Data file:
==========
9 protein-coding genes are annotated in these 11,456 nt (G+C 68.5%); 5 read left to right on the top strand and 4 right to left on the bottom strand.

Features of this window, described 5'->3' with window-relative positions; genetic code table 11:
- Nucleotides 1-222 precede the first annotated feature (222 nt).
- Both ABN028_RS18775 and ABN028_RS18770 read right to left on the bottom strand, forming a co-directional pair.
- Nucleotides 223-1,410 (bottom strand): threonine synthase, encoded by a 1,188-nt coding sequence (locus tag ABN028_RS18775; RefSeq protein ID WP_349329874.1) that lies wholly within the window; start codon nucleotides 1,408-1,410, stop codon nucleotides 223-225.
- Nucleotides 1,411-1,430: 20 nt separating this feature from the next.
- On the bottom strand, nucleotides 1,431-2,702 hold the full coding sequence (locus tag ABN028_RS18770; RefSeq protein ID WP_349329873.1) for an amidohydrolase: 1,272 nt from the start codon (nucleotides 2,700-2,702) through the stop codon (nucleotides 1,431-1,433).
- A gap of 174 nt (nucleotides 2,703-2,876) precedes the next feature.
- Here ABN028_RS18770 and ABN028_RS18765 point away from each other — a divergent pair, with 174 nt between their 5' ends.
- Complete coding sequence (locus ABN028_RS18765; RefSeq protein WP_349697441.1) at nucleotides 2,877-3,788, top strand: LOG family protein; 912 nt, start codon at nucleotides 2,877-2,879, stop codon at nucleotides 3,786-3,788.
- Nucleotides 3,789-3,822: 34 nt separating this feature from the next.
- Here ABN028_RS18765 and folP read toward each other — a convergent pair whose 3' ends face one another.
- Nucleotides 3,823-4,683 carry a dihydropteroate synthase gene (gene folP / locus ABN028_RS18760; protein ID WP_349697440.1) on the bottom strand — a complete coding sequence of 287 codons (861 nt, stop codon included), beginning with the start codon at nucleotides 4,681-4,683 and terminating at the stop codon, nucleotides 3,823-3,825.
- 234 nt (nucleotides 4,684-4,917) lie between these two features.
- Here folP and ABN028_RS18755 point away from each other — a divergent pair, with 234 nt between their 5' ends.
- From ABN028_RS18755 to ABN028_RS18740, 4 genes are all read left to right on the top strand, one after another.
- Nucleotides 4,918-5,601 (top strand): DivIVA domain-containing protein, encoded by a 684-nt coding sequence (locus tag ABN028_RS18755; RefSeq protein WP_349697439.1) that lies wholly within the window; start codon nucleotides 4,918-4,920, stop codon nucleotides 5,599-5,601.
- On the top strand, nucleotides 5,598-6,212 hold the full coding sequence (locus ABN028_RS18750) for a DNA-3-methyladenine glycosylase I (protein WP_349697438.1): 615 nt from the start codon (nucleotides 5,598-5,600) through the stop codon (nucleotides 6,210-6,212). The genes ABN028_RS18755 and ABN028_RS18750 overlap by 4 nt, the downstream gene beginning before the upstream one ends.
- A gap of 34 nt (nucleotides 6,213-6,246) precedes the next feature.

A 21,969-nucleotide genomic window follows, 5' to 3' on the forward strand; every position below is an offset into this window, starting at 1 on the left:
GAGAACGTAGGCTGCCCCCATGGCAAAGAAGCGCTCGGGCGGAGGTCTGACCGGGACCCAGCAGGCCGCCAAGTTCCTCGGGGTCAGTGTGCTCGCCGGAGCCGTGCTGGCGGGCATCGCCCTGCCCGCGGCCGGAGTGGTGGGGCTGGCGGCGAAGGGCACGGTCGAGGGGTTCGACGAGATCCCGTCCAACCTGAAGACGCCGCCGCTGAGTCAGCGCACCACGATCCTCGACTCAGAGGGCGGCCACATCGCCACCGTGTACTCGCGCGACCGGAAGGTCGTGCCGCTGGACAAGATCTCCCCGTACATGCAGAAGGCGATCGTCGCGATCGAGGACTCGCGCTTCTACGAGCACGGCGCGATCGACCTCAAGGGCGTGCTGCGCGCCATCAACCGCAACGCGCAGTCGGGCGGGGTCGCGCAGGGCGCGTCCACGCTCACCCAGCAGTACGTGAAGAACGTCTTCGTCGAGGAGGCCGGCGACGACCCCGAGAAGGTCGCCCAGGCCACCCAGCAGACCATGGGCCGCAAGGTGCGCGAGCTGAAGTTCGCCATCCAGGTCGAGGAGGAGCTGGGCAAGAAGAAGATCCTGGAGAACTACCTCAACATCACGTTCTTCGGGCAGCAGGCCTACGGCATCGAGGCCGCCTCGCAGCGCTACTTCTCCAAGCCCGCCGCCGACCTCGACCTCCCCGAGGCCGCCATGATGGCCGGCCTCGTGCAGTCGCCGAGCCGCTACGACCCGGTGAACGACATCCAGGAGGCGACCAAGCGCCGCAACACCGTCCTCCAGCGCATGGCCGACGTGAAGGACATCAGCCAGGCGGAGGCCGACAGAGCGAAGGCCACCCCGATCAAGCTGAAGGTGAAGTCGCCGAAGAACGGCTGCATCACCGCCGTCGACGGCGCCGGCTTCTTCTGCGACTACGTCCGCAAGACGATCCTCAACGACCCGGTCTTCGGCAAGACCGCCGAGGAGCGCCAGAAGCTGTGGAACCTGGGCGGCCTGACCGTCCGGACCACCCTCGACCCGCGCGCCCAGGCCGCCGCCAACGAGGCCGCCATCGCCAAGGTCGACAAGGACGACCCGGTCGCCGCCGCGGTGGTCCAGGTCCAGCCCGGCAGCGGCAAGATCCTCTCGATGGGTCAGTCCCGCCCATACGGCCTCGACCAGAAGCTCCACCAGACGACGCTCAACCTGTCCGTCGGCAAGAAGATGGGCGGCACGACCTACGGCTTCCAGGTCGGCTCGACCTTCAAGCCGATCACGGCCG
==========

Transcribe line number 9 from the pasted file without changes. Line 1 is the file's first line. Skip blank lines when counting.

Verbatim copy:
- Here ABN028_RS18770 and ABN028_RS18765 point away from each other — a divergent pair, with 174 nt between their 5' ends.